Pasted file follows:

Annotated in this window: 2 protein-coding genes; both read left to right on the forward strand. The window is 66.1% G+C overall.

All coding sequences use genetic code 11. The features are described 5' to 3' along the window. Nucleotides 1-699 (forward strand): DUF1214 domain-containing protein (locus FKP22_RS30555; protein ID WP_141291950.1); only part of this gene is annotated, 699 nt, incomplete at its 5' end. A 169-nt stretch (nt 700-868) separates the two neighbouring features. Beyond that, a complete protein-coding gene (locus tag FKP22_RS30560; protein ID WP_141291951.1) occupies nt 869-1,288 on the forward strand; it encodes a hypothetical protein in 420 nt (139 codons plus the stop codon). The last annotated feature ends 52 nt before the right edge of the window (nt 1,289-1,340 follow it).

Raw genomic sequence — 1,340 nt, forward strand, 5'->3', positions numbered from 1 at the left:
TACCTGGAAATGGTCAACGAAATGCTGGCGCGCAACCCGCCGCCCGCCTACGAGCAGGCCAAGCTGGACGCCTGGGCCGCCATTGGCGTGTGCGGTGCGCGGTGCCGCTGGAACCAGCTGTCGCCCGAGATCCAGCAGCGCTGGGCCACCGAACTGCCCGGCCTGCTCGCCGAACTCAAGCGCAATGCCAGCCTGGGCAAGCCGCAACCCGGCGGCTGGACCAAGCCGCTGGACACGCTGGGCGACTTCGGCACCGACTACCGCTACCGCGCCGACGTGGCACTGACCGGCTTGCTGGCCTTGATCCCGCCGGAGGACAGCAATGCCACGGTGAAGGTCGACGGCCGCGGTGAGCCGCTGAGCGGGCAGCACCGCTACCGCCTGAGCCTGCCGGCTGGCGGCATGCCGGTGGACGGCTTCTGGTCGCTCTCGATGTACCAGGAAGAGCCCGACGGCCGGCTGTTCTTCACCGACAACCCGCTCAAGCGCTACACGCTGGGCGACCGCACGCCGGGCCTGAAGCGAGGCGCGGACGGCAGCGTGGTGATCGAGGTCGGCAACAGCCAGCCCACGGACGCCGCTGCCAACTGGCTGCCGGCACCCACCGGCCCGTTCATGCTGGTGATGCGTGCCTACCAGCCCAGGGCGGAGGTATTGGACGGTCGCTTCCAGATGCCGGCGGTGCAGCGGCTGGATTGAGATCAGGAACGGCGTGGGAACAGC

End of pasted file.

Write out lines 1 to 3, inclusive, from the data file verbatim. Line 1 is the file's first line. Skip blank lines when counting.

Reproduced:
Annotated in this window: 2 protein-coding genes; both read left to right on the forward strand. The window is 66.1% G+C overall.

All coding sequences use genetic code 11. The features are described 5' to 3' along the window. Nucleotides 1-699 (forward strand): DUF1214 domain-containing protein (locus FKP22_RS30555; protein ID WP_141291950.1); only part of this gene is annotated, 699 nt, incomplete at its 5' end. A 169-nt stretch (nt 700-868) separates the two neighbouring features. Beyond that, a complete protein-coding gene (locus tag FKP22_RS30560; protein ID WP_141291951.1) occupies nt 869-1,288 on the forward strand; it encodes a hypothetical protein in 420 nt (139 codons plus the stop codon). The last annotated feature ends 52 nt before the right edge of the window (nt 1,289-1,340 follow it).

Raw genomic sequence — 1,340 nt, forward strand, 5'->3', positions numbered from 1 at the left: